Countries and businesses that fail to shift to renewable energy from fossil fuels do so at their own peril, Sec. of State John Kerry said Monday morning. And that peril is both economic and existential.
Implementing greener energy use not only means a reduction in carbon dioxide in the atmosphere, but more jobs and economic development, Kerry said during a speech at the Massachusetts Institute of Technology in Cambridge, Mass. A million dollars spent retrofitting equipment for clean energy creates more jobs than a similar investment in fossil fuels, he claimed.
The clean energy sector will create, rather than eliminate jobs, in Kerry's view, because it requires research, retrofitting and installation work by businesses, universities, and the government. That's in stark contrast to the jobs—from truck drivers to paralegals—that will be lost due to advances in artificial intelligence and robotics.
Kerry, who joked that he is about to become one of "the most visible unemployed people in America," has signaled that he will continue to work to promote clean renewable energy when he leaves office on Jan. 20 after President-elect Donald Trump's inauguration. Working as President Barack Obama's point person, Kerry promoted the Paris Agreement geared to cutting global greenhouse gas emissions that was signed by the U.S. and 120 other nations last year.
But President-elect Trump has expressed mixed views about climate change and the Paris accord, so there is a lot of uncertainty about what action his administration will take. Trump's nominee to succeed Kerry at the State Department is Rex Tillerson, just stepped down as chief executive and chairman of Exxon Mobil (xom) after spending 40 years at the energy giant. Critics worry that his long ties with the oil business bode ill for renewable energy.
But Kerry seemed cautiously optimistic on this front. He wouldn't speculate on the incoming administration's climate policies: "But I have learned that some issues look a lot different when you're in office than when you're on the campaign trail."
In his remarks, Kerry also expressed confidence that the U.S. will meet all emissions targets already set, not because of any government mandates, but because of market forces.
"The curve is bending towards sustainable energy worldwide," he noted. "The question is not whether we’ll transition to low-carbon energy, the question is whether we can accelerate that transition, he said. That is key is more investments to spur more clean energy research and development to make a real difference in the climate trends before it's too late.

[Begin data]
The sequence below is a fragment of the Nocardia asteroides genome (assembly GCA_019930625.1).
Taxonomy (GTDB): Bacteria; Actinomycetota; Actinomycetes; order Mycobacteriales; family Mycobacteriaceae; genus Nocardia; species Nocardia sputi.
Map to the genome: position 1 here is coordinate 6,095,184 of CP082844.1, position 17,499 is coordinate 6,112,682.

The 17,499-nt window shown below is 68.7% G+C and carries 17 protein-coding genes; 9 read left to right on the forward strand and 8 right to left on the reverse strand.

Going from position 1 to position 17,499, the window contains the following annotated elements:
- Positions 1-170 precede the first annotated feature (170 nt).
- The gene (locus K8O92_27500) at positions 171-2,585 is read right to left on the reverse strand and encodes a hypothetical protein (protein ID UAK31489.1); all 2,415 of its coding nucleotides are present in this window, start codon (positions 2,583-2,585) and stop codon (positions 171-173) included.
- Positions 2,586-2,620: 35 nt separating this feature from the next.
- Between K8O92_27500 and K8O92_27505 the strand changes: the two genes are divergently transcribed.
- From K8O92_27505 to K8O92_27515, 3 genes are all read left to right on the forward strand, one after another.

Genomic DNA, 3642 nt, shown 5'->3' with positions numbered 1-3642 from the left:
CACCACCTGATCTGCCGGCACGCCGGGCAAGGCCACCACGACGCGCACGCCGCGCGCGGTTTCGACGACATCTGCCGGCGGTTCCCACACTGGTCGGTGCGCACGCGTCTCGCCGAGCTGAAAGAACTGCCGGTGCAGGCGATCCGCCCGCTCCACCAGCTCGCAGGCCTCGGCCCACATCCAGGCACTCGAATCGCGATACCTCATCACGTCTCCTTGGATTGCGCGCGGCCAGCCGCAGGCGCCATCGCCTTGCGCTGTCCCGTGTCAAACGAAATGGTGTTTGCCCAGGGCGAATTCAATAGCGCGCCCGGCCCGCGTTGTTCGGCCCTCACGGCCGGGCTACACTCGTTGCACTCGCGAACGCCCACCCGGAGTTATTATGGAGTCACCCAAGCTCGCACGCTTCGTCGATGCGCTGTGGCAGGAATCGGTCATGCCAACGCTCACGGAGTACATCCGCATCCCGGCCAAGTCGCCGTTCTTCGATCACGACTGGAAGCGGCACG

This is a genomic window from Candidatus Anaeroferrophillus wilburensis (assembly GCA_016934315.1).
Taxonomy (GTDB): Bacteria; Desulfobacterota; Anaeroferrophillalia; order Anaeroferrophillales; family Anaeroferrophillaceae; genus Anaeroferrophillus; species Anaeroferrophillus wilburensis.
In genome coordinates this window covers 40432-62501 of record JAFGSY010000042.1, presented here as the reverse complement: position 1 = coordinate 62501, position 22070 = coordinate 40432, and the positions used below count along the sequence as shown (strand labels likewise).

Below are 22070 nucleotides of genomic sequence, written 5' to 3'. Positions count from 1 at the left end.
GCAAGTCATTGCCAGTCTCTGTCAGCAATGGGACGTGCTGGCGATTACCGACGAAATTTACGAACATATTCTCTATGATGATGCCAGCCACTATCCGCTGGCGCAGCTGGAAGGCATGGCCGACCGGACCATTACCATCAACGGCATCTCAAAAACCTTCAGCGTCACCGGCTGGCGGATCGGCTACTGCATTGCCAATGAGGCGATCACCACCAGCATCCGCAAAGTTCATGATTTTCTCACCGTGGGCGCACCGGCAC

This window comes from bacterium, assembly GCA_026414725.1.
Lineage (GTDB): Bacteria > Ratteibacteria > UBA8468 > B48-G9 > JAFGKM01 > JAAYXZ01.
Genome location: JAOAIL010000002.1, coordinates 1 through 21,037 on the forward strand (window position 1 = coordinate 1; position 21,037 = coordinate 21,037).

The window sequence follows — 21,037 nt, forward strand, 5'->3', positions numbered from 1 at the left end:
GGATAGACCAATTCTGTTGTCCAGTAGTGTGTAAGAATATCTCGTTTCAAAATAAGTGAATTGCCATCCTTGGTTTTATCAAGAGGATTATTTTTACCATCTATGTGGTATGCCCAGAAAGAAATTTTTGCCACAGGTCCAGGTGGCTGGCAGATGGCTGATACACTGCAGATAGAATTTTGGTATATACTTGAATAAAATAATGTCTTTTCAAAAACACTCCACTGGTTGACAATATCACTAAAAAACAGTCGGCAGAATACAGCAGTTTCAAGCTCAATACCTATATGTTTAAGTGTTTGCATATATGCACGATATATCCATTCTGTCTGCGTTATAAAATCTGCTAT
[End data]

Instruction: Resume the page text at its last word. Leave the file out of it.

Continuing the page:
Many climate change deniers are motivated by entrenched financial interests in the continued use of coal and other fossil fuels, which contribute to greenhouse gasses in the atmosphere. Climate deniers may acknowledge changes to the weather, but cast doubt on whether human actions, like burning fossil fuel, contribute to those changes.
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There could be ways to mitigate existing damage, he acknowledged. "I just talked to President Obama about ways to suck CO2 out of the atmosphere, but by and large, we already know what has to happen, which is a transition from dirty, outdated energy sources to cleaner more efficient sources."
Such sources include solar and wind energy but also biomass, organic material that can include forest debris, agricultural, food waste, and manure. Nuclear energy, traditionally a sore point among environmentalists because of the danger of nuclear accidents, fallout, and storage of spent fuel, should also be part of the mix, he said.
"I remember the intensity of the nuclear debate back in the 1970s on the first Earth Day, and I was on the other side then but given our challenges and improvements to the technology, go for it," Kerry noted. "It's zero emissions."
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Clean energy should not be a partisan issue in his view, since U.S. military leaders, the intelligence community, and the medical establishment all point to the toll of rising sea levels and dirty air. The aggregate costs to governments and businesses worldwide of building sea walls, pumping stations, and dams in cities and military bases, and treating cases of environmentally induced asthma, emphysema, and black lung, should all be factored into the total cost of burning fossil fuels, he said.
"What's the worst that can happen if climate deniers are wrong and we do this work? There will be fewer people in the hospitals, more people working in clean energy, people living longer, and less dependency on foreign oil," he said.
"And what's the worst that will happen if climate deniers are wrong and we don't do this work? The planet dies."